How Long Will You Be a Virgin? It's Written in Your Genes
A DNA study of more than 380,000 people has uncovered a surprising role for human genes: helping to determine the age at which you first have sex.
A DNA study of more than 380,000 people has uncovered a rather surprising role for human genes: helping to determine the age at which you first have sex.
Factors such as family stability, peer pressure and personality type are all known to influence whether teenagers choose to engage in sex young, or abstain until adulthood.
Now a huge gene trawl has revealed that "genes have a substantial influence" too, according to study co-author Ken Ong of the Institute of Metabolic Science at the University of Cambridge.
Genetic factors, he told AFP, "explain around 25 percent of the differences in the age when people start to have sex".
The genes likely influence such factors as the age at which puberty hits, and whether or not you posses a risk-taking personality.
The average age of sexual maturity for both genders has decreased from about 18 years in 1880, to 12.5 in 1980, according to the study authors.
Scientists have blamed changes in nutrition and the larger physical size of children today, as well as exposure to hormone-disrupting chemicals.
Ong and a team analysed the genes of more than 125,000 participants in a British health study, and noted an association between 38 gene variants and the age at which they first had intercourse.
They cross-checked this with gene datasets for 241,000 people in Iceland and 20,000 in the United States, for a total sample size of over 380,000 people.
"We found that the size of the influence of genetic factors remained constant across decades of growing up, from the 1950s to the 1980s - this shows that genetic factors are relevant across a wide range of cultures and social attitudes," Ong said.
Many of the gene variants were also linked to other reproductive traits, such as age at birth of one's first child, and the number of children borne, they found.
The research was published in the journal Nature Genetics.
Previous research had shown that people who start having sex at a young age are more likely to underperform at school and have poorer physical and mental health.
Early onset puberty has been linked to a higher risk for diabetes, heart disease and some cancers.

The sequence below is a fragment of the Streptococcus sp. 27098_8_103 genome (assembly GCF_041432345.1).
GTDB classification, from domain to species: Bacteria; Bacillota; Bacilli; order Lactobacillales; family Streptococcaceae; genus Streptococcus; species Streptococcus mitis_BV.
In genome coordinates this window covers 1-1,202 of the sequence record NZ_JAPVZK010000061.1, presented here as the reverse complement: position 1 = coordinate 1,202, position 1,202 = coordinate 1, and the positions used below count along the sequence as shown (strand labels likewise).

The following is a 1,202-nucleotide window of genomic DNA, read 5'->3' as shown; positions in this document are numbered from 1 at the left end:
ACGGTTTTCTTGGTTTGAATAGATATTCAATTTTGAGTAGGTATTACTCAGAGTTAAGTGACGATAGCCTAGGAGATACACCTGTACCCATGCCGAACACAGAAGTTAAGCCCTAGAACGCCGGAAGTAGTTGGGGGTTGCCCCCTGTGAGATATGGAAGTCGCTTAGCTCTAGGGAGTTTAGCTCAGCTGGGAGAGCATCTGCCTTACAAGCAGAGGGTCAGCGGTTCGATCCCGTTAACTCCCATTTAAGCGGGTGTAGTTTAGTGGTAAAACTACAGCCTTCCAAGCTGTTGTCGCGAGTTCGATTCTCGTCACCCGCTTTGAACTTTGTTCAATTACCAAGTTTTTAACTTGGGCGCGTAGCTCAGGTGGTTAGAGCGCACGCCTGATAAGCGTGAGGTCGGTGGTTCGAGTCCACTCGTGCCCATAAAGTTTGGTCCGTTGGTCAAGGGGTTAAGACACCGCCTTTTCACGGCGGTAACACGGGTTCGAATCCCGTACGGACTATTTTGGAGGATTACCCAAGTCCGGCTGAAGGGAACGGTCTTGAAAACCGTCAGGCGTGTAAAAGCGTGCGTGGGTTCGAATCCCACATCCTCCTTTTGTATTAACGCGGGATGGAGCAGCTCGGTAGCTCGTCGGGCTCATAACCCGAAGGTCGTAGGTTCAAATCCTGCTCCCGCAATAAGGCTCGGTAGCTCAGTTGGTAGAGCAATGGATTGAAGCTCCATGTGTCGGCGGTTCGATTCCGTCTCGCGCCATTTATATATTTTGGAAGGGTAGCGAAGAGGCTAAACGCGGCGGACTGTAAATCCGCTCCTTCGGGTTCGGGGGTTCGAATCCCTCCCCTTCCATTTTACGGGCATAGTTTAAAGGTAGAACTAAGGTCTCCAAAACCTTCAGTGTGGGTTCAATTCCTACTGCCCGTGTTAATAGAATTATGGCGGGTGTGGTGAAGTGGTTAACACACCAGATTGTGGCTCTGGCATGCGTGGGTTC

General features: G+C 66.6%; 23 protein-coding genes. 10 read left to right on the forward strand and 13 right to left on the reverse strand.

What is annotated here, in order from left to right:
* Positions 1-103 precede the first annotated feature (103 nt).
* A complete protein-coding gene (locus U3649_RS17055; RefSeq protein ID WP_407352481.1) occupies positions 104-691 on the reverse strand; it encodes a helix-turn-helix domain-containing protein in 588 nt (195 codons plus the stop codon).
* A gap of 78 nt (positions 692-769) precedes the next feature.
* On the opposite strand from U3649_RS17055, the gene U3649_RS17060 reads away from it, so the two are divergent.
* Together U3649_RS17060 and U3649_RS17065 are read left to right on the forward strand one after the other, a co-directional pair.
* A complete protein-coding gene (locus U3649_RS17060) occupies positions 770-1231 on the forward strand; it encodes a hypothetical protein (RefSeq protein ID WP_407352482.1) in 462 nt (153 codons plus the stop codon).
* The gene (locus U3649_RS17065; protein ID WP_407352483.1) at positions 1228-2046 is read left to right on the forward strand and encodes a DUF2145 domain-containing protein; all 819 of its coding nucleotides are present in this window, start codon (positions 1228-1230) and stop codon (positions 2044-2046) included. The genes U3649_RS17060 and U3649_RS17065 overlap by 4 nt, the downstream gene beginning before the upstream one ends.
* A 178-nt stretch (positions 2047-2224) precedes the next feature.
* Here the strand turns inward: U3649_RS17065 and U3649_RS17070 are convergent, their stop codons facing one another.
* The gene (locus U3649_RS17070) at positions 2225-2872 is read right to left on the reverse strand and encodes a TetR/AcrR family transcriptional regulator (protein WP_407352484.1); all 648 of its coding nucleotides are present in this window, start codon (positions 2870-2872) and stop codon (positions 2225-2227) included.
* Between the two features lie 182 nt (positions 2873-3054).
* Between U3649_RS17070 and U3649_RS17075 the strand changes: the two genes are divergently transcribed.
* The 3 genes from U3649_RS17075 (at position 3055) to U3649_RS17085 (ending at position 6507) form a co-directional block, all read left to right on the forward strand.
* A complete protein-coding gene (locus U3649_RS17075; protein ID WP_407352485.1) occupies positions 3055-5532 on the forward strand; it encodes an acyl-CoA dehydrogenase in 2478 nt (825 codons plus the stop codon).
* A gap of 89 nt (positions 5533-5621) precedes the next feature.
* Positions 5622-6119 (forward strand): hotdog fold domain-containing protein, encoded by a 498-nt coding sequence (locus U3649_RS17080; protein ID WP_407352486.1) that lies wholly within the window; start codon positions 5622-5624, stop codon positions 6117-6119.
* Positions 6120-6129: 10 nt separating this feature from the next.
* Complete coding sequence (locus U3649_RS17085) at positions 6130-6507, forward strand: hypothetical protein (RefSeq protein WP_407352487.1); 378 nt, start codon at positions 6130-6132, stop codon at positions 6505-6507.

But most research so far has focused on the socio-cultural causes for teenage sex.
The team said it hoped the findings will help identify and help children more prone, genetically and otherwise, to engage in risky behavior.
An 11th-century AD mummy with antibiotic-resistant genes (right) is one of 11 other mummies stored at the Museum of Anthropology and Ethnology of the University of Florence, Italy. Several of these mummies were in baskets.
Some of the mummies were collected in 1865-68 during a journey around the globe aboard the Pirocorvetta Magenta, a sailing ship with a steam engine.
The basket mummies were prepared by treating the bodies with smoke and arranging them in fetal position before they were wrapped in baskets. Such baskets had openings so that faces of the dead could be seen. The baskets also had handles for hanging in family tombs. The cold and dry climate of the Andes made the rest, producing a natural mummification.
Other mummies in the Florence collection were not placed in baskets. The one to the left, still in fetal position, is wrapped in a red cloth. Skin layers of the entire body are perfectly preserved. The researchers, led by Gino Fornaciari, professor of history of medicine and paleopathology at the University of Pisa, found traces of remains of Diptera, the first species of insect that colonize the body after death. The insects are native to South America and reached the body shortly after death. The other mummy, to the right, likely belongs to a boy.
Other mummies revealed evidence of diseases. The one to the right, belonging to an adult male of about 30 years of age, was diagnosed with bronchopneumnia and atheriosclerosis (carbon dust in the lungs) despite the individual's young age.
Most mummies showed traces of anthracosis, which can be easily explained by the exposure since early childhood to fires extensively used for cooking and heating.